Here’s the results of me just having a play in Cinema 4D with the tools I’ve looked at so far… and a few others.
Working with Generators and Deformers at the same time is getting pretty tricky. Usually a Deformer needs to be a child of the object it’s deforming (Taper for example). But this isn’t the case with ‘Generated’ objects as they already have a hierarchy of their own… NULL to the rescue!
Sweep Generator (bendy tube):
Pushes a ‘profile’ spline along a ‘guide’ spline (drawn with the pen & shape tools)
The shape can be moulded using the object tab in the Sweep attributes:
Object tab > Details > adjust points on the spline graph > add points with ctrl + click
Adjust polygon count (points) for the profile and guide splines with the object tab in each of their attributes:
Object tab > Intermediate points > Adaptive (auto on curves) or Uniform (points from the spline graph)
Draw the profile Spline in the appropriate orthogonal view to save changing the orientation.
The hierarchy of splines in a Sweep is key as the profile sweeps along a guide i.e. profile above a guide in the manager.
Try to get the polygons square on a curved object.
Right click on the spline graph to expand into a larger window.
Spline Wrap Deformer (Transforming objects across splines):
Needs a spline associated with it as a catalyst (set in object attributes)
Needs the axis set to the same orientation as the object being deformed (set in object attributes)
Its mode can be changed to Fit Spline or Keep Length of original object
Put Generated shapes into Null objects with alt + G
Then put Deformers into the Null object (above or below)
The hierarchy of Deformers is key as their affects on objects are procedural from top to bottom (I’ll experiment with Displacer and Wind).
January 31st… you know what that means… I’ve been an idiot and left it till the last minute to sort out my tax stuff.
Anyway, I’m in need of some style inspiration at the minute as I feel like I’m losing the plot with all this tutorial stuff. Tutorials are great and essential to learning new tools… but they do nothing to feed the creative side of my brain. Generally speaking they tend to be endlessly grey like the environment of Cinema 4D or they’ll use terrible colours. Or, on the other end of the spectrum, they’ll be all digital, futuristic, glossy renderings that remind me of Tron or Lawnmower Man (both great films!). Oh, and another little tip – never use Google images for any type of research (that might be stating the obvious there). It’s just so easy to do and is rarely satisfying.
Anyway, rant over. Here are some amazing examples of animation that mix 2D and 3D elements, bringing in that crucial element of texture and depth to a narrative. This is definitely something I want to strive for in the future
When modelling a polygon object, the polygons surfaces can be selected (like Points or Edges). When selected, Right click to open the content sensitive menu – a key tool is the Extrude function.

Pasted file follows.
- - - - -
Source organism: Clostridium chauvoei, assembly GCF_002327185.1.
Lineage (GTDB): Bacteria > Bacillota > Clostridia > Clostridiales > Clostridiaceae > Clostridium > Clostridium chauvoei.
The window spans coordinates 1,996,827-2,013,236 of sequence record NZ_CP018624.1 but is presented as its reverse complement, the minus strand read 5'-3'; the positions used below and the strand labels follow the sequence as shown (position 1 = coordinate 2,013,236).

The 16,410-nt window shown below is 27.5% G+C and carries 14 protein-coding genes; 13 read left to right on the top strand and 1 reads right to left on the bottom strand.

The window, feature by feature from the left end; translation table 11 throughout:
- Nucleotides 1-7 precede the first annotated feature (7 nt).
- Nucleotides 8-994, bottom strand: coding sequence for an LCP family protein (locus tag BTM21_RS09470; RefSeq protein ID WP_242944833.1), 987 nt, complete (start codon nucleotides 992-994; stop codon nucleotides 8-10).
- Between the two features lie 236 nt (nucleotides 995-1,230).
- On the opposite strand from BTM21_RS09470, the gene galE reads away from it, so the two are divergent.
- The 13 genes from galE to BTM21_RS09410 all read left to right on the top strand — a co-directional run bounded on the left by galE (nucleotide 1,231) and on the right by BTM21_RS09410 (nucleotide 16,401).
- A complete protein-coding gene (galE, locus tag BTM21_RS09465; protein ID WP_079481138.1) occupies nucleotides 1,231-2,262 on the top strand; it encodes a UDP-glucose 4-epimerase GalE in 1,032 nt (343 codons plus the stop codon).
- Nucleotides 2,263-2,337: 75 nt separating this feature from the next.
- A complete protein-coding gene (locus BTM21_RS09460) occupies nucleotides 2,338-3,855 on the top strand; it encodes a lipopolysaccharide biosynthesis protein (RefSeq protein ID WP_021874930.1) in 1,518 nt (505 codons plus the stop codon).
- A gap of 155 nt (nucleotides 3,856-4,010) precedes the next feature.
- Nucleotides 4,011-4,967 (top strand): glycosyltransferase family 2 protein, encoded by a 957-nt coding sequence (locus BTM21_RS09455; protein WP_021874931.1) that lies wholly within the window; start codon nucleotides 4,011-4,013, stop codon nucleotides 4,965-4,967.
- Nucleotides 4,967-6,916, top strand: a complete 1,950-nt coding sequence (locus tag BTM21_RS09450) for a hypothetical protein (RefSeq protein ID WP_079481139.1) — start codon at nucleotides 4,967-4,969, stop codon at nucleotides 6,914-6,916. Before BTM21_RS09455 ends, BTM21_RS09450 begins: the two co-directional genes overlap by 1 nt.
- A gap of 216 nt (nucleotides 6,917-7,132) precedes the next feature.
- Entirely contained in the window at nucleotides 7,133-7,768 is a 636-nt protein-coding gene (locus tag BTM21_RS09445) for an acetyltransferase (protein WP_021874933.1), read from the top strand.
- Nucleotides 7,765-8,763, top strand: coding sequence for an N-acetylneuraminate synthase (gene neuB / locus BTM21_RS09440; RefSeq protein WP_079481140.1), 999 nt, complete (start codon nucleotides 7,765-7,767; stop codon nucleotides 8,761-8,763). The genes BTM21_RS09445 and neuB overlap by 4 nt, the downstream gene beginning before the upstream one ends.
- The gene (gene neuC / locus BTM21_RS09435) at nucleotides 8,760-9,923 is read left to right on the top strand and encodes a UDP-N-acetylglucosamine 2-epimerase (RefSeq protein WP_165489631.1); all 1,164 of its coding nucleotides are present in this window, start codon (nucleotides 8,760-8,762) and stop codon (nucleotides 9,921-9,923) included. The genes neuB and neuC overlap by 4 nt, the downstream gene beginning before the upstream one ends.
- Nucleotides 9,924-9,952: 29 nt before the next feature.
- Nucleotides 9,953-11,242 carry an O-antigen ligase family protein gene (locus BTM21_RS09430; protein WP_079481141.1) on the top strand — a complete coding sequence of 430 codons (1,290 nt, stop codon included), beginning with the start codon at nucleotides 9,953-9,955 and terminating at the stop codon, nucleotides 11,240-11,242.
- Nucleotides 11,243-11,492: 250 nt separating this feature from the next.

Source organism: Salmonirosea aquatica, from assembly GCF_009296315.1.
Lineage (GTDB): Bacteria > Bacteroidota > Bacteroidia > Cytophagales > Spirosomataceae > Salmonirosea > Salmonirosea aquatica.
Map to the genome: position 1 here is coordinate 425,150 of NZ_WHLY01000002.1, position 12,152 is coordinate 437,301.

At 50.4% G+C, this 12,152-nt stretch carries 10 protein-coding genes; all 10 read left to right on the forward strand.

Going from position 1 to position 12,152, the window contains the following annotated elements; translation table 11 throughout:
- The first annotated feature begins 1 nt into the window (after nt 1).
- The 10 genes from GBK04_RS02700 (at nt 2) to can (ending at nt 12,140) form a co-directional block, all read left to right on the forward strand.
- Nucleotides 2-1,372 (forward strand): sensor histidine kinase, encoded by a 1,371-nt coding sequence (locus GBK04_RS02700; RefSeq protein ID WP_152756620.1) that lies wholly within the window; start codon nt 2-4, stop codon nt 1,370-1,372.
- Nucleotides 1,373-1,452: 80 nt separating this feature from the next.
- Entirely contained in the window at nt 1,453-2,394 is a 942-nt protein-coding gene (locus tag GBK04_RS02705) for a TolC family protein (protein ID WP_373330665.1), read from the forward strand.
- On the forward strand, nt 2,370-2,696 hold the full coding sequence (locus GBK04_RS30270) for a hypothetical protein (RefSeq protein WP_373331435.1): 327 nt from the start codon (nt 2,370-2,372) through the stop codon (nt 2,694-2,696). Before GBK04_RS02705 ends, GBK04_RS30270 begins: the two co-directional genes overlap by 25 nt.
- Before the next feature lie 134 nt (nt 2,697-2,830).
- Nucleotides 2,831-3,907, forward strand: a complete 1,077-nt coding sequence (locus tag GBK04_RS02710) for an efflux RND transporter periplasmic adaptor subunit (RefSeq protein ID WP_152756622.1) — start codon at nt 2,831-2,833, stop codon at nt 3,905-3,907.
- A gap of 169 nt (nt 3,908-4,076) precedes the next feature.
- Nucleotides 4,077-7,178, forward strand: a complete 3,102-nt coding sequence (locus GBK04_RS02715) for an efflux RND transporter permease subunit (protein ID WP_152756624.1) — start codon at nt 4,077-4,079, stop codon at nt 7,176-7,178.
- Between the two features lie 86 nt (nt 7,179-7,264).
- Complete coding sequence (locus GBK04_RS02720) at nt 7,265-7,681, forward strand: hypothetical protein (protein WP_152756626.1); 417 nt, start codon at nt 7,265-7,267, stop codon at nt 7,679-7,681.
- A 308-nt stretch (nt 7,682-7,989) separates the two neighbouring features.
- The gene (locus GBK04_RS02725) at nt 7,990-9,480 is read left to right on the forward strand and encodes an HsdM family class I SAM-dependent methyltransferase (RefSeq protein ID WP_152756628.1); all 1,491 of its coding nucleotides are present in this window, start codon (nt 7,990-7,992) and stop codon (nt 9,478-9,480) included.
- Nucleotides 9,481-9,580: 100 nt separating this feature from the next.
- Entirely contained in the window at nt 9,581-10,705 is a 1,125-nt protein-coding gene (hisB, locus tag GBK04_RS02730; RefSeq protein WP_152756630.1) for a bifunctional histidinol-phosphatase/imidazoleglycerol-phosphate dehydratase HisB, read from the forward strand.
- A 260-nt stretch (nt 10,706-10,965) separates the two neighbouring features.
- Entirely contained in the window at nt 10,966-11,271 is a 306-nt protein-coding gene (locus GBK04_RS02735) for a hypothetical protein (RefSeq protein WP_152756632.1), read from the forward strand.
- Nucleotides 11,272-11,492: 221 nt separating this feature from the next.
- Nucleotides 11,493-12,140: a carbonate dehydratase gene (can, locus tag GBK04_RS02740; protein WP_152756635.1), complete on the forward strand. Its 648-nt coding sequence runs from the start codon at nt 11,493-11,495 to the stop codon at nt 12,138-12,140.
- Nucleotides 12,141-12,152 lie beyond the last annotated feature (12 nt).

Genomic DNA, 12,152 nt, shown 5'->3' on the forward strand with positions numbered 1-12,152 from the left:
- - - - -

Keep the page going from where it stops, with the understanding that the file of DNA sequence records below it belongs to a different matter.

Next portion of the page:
Right click (in polygon mode) > Extrude > Click and drag to adjust.
Workflow = Move (E) > Rotate (R) > Scale (T) > Repeat
Soft Selection option ‘tapers’ a transformation with a selected transform tool by subtly altering the adjacent points in a mesh (shown with a yellow gradient).
Uncheck caps or delete polygon caps when not needed in a subdivision surface.
Try different Display modes in orthogonal views.
When modelling, you can use the objects axis or the world axis (for horizontal transformations) by toggling this button
The Symmetry Generator can be used to duplicate objects (and groups) across different axis.
To model polygons, a primitive object needs to be made editable with the ‘Make Editable’ button. This will disable the primitive object attributes so it’s a good idea to get it as close to the design as possible. To view the objects polygon edges before converting, go to:
Perspective view > Display > Quick Shading Lines > then edit its Attributes.
Live Selection – Shortcut 9 (disable/enable ‘only select visible elements’)
Move – Shortcut E (but can be done with live selection tool)
Scale – Shortcut T (click and drag anywhere to scale a selection uniformly)
Rotate – Shortcut R (rotate selected points, edges or polygons)
Spacebar – changes to last active tool selection
Right click to view the content sensitive menu (line cuts, loop cuts, plane, cuts etc.)
Always consider the view from every plane (axis) in space via the orthogonal views
Press O to frame a selected object in the view
Ctrl + drag an object in the object manager to create a copy
I also looked at the Subdivision Surface Generator which can smooth out an objects surface by creating more polygons. Definition can be added with more cuts (loop cuts, plane cuts etc.) to the object.
Null objects can be used in the objects manager to keep things grouped and tidy. They can be added from the objects palette but it’s best to select an object in the manager and press alt + G (for group). This localises the nulls location and orientation to that object for future movement.
It’s always worth getting some tips on best practice from the word go. I found this tutorial from 3d artist Konstantin Magnus, walking though some points for modeling more effectively within cinema 4D.
1. Reference images, blueprints, backdrops & measurements
2. Organizing scenes
3. Amount of polygons
4. Plan topology
5. Define Goal
6. Begin in flat land
7. Order of execution
8. Check after each step
9. Repeat, don’t fix
10. Focus on complex areas first
11. Isolate problems
13. Keep it parametric
14. Use textures for high frequency detail